Read the original article in The Oregonian here.
What is the expiration date on a scarlet letter?
How much unbottled water need pass beneath the bridge before the stain of federal prison is washed clean?
And is that just the beginning of what we might learn from Jacob Sherman’s experience?
On two spring nights, six weeks apart, in 2001, Sherman and several Earth Liberation Frontbuddies put gasoline and torch to trucks belonging to Ross Island Sand & Gravel and an Eagle Creek logging contractor. Whether he was mesmerized by old growth or Tre Arrow, Sherman spent 32 months in prison for those crimes.
On a June afternoon in 2012, Sherman received a master's degree in Educational Leadership and Policy from Portland State, and addressed his fellow graduates at the Rose Garden.
The message he carried to the podium is tattooed on his right forearm — “Dare to Fail” — and on his stomach.
A William Carlos Williams line: “No defeat is made up entirely of defeat, since the world it opens is always a place formerly unsuspected.”
At 30, Sherman is — says Michele Toppe, PSU’s dean of students — “a remarkable young man,” and one who has capitalized on “the teachable moment.”
At 19, he didn’t have a clue, much less a daily bathing ritual.
After Sherman returned from torching Ray Schoppert’s logging trucks, it was his father, Tim, who reported his suspicions about the arsons to the FBI.
In February 2003, U.S. District Judge James Redden — who ordered lawyers not to bring the word “terrorism” into his courtroom — sentenced the arsonist to 41 months in prison.
“I never tried to defend myself,” Sherman says now. “I was more interested in getting through it. I knew I deserved it. That’s the reason I pled guilty.”
He was a little naive about his just deserts. When he mentioned rehabilitation to his pre-trial detention officer, he says she leaned across her desk and said, “We don’t send people to prison to rehabilitate them. We send them there to punish them.”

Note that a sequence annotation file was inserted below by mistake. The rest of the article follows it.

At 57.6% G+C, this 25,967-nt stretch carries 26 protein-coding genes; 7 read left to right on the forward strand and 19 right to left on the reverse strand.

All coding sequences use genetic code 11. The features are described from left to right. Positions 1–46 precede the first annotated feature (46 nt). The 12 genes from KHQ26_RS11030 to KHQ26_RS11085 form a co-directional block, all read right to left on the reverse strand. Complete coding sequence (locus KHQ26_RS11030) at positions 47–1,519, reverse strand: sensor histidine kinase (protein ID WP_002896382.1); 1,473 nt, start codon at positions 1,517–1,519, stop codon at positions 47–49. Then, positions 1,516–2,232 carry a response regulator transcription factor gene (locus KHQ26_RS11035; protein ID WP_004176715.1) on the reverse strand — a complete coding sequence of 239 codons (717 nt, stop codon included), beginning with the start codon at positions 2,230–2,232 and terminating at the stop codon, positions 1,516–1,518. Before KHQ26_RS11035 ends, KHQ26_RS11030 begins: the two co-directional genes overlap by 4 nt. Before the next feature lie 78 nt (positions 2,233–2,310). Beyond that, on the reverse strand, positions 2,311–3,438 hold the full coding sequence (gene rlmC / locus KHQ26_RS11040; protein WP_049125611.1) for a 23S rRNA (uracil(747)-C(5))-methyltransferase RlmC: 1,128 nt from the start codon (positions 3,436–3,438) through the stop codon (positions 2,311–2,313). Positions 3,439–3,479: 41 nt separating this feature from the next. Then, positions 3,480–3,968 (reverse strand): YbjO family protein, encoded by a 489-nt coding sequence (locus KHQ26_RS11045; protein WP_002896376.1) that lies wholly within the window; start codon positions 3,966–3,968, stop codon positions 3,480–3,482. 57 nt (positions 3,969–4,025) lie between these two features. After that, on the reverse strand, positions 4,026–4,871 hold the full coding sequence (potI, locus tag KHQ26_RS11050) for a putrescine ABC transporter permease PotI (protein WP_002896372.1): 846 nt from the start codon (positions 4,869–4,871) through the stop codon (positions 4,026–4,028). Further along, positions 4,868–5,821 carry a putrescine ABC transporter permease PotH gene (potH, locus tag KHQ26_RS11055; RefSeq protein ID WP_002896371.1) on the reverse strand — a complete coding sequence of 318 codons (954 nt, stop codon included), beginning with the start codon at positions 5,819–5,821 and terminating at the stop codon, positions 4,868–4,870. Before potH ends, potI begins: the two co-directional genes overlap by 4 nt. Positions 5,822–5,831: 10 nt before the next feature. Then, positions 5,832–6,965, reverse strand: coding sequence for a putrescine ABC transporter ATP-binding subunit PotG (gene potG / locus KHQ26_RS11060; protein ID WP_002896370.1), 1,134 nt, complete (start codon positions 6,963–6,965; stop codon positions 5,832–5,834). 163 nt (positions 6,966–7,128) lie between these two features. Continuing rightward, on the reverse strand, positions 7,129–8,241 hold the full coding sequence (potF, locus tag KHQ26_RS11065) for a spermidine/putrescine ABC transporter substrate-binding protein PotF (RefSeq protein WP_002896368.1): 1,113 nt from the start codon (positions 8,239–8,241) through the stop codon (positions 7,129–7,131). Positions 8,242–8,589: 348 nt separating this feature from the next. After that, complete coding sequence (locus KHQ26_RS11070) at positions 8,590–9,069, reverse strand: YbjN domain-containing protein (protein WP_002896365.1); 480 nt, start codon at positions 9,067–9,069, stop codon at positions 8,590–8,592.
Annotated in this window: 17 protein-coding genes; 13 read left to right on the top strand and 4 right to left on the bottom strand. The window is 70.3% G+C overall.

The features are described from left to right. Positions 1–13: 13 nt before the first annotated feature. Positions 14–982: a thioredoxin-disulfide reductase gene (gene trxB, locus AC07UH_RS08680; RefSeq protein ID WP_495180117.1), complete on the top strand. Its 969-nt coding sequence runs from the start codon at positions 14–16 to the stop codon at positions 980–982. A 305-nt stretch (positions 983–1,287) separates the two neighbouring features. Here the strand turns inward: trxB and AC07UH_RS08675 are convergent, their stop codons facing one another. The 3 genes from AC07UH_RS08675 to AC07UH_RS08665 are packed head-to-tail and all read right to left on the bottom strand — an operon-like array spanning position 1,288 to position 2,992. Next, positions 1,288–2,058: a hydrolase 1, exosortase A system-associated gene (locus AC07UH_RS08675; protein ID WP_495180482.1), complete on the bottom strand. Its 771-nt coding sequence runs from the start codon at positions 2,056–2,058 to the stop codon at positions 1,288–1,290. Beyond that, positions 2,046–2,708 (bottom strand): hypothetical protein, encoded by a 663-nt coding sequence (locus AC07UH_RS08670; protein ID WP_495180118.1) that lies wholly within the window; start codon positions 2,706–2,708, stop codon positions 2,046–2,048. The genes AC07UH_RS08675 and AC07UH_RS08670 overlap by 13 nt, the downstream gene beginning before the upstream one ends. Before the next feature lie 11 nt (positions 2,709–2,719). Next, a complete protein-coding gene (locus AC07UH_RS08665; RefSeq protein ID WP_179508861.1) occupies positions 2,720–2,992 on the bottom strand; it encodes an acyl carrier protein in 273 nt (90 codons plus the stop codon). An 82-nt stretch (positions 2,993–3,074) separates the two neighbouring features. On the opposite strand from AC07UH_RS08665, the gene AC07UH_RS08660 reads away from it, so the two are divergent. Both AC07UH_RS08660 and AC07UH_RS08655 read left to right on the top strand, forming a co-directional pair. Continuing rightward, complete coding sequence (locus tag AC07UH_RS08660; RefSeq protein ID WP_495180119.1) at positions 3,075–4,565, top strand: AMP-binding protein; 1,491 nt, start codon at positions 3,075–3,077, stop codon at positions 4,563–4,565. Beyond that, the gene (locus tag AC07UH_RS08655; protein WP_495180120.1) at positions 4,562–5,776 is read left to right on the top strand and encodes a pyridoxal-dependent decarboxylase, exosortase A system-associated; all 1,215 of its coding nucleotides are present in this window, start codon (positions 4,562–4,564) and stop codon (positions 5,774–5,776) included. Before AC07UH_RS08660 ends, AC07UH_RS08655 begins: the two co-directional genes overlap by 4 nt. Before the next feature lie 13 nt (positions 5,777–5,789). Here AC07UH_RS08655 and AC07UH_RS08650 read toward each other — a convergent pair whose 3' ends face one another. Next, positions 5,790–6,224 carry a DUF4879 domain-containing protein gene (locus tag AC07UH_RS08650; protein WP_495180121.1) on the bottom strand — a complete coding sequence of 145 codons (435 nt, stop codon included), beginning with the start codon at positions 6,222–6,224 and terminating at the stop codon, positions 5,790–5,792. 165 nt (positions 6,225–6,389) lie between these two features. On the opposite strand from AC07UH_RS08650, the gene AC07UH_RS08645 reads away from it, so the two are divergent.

But at a low-security prison outside Bakersfield, then the federal prison camp at Sheridan, Sherman found more Walden Pond than Devil’s Island. His first cellmate — Gerald Jackson, an African American in his mid-30s — led him through the maze of racial politics. (“We still talk to this day,” Sherman says.)
He read voraciously, regrouped, and reflected on the advantages he had because he was white, privileged and educated. When he was finally released to a halfway house in September 2006, Sherman had a job busing tables at the Iron Horse Restaurant in Westmoreland and a new class schedule before his first meeting with a case officer.
Five years later, Sherman is married to a middle-school teacher he met at Iron Horse. He was named the state university system’s student employee of the year in 2011 for his commitment to the peer mentor program. He earned his degree while working as many as three different jobs.
“He has used his personal experience, and his missteps, to teach his peers,” Toppe said. “They don’t have to experience what he’s experienced to learn what he’s learned.”
And Sherman organized the “Take Back the Tap” campaign, in which filtered water refilling stations on campus curb the demand for bottled water. Since 2009, he told his fellow graduates, the Smith Memorial station has eliminated the need for 125,000 plastic bottles. PSU is looking into eliminating that plastic waste stream altogether.
That prison stint, Sherman knows, didn’t disappear with the tide: “You wear a scarlet letter for the rest of your life.” But this one is now sparking conversations instead of ending them.
It’s the reason he rolls up his sleeve. The abject defeat that convinced him he is better than his mistakes.
“If we care about human suffering, there’s a lot of work to be done,” Sherman said. What sustains him is discovering it’s the daring, not the failing, that proves addictive.
-- Steve Duin